Stop #11


Dover Street, a main thoroughfare through the town of Easton from its earliest days, forms the northern boundary of The Hill Community. Free black people made their homes and founded businesses near this intersection before 1800, many decades before the Civil War started. 

Once they had gained their freedom, former enslaved people often supported themselves with the trades they had learned while enslaved. Though many worked as domestics or farm hands, others were midwives, carpenters, blacksmiths, and bakers. This section continues to be The Hill’s commercial corridor today.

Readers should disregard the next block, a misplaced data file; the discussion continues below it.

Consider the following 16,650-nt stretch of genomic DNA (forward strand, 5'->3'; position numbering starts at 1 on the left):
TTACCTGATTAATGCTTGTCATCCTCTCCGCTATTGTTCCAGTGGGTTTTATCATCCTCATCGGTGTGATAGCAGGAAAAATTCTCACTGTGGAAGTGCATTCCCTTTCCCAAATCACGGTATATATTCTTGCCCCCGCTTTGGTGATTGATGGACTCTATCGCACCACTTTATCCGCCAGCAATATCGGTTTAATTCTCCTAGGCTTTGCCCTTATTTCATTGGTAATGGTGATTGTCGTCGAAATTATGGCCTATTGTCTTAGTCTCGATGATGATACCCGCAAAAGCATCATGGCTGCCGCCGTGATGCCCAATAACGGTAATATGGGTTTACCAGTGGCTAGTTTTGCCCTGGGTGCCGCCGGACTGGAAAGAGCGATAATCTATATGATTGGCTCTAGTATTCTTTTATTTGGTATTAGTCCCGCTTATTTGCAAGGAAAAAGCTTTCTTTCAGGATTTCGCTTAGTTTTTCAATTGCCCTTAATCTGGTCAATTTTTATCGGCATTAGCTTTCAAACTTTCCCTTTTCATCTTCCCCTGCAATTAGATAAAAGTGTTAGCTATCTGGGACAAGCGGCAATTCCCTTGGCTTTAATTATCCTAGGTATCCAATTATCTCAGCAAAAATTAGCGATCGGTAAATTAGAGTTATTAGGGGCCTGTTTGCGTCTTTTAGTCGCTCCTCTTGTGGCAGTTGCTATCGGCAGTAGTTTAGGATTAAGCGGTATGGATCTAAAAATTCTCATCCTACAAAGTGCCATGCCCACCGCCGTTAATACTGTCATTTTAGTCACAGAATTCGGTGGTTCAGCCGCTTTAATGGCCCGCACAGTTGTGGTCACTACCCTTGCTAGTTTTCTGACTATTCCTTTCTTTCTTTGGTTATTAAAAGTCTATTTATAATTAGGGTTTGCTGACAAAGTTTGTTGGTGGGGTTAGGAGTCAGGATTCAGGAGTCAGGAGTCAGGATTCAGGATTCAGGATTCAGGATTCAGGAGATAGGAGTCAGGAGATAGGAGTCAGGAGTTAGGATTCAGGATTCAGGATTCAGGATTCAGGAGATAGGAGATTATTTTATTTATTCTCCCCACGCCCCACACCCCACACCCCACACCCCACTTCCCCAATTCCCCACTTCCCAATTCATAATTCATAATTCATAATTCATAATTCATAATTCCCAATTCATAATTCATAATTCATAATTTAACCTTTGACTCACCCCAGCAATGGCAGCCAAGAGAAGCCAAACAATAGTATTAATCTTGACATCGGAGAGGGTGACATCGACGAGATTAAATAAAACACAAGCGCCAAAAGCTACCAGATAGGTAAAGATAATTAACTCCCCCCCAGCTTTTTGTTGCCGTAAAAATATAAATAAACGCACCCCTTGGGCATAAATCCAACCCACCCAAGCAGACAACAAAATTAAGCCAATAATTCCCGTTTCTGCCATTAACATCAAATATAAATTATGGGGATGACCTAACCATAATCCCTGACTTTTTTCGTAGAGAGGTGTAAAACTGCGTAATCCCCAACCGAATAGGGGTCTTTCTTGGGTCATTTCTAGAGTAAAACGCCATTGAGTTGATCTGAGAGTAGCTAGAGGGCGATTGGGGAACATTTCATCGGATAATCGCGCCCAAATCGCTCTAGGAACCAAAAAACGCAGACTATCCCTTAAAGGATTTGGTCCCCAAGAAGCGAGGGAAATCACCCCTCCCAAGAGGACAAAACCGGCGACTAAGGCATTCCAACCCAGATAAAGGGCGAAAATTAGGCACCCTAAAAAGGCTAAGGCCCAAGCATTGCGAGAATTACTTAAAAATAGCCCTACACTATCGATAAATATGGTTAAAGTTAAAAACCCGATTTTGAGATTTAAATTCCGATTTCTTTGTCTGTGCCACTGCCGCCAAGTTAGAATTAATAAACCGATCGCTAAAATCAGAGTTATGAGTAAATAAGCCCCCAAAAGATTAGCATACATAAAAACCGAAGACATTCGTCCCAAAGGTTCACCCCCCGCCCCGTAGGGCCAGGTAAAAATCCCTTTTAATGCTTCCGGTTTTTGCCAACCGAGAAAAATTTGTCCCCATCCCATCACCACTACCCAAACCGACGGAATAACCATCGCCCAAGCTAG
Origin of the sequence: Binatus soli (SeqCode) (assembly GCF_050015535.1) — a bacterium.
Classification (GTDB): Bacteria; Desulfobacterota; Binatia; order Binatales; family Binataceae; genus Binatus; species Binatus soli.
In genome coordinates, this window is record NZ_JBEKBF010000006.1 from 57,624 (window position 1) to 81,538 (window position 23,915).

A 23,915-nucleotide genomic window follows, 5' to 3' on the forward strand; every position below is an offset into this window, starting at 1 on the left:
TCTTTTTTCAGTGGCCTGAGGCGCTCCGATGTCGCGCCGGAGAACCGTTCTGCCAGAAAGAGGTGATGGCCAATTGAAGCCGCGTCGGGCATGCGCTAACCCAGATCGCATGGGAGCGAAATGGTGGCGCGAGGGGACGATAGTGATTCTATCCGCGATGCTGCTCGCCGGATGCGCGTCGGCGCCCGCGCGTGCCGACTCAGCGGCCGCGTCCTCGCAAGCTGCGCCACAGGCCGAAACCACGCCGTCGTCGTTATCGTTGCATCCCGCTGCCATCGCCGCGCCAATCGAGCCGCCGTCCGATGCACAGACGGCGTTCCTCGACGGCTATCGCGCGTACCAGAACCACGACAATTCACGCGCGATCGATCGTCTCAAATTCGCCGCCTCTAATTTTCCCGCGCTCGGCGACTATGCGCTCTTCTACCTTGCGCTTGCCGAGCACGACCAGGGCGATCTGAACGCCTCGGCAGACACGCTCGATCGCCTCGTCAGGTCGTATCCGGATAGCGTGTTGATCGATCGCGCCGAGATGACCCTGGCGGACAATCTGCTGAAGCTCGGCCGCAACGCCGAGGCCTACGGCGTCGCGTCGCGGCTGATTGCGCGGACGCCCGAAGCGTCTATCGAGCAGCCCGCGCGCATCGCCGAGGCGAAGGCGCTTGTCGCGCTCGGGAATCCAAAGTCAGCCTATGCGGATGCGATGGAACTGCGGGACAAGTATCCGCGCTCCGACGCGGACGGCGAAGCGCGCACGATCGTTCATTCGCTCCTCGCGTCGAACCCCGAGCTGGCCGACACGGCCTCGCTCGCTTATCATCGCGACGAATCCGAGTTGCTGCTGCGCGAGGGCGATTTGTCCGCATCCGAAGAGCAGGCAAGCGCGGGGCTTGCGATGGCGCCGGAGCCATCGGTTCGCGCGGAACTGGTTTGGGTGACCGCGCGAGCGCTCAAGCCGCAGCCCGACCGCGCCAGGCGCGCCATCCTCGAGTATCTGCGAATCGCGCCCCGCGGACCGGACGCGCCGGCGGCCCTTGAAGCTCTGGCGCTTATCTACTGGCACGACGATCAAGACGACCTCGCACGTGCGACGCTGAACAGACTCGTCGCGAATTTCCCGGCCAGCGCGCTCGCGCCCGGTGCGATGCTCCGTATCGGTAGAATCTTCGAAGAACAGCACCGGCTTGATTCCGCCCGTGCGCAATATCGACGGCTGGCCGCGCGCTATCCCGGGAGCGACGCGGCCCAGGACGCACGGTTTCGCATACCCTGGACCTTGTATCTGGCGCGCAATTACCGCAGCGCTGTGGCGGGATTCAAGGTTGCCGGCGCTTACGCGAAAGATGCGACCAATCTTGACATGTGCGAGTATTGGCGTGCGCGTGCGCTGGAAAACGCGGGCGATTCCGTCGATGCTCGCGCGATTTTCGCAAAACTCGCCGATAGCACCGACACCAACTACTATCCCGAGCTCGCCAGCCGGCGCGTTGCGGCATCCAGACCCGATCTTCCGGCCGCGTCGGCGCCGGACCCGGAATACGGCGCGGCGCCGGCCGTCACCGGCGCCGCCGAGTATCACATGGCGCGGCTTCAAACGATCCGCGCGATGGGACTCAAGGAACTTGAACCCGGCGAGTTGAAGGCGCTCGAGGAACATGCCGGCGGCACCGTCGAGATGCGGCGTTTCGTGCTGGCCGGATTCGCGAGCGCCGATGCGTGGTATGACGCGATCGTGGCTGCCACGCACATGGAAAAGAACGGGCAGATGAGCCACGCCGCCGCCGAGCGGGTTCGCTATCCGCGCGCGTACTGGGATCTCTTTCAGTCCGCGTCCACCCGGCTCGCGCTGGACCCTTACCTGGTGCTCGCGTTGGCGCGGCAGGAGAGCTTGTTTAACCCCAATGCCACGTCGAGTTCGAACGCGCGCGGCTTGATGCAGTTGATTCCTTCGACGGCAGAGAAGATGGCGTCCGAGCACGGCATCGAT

One landowner, Abraham Gustis, was freed from slavery on March 25, 1793, when he reached age 21. He bought the freedom of his wife Frances for £25 and immediately manumitted her. Brister Nichols was freed on January 1, 1778. By 1798, he had purchased Lot 56 for £7.15. He purchased another half acre that included houses and tenants outside of Easton in 1798. Hatmaker Zarah Hall was freed in 1795, lived on Dover Street with his wife Leah, where they often housed young apprentices who were training as hatmakers.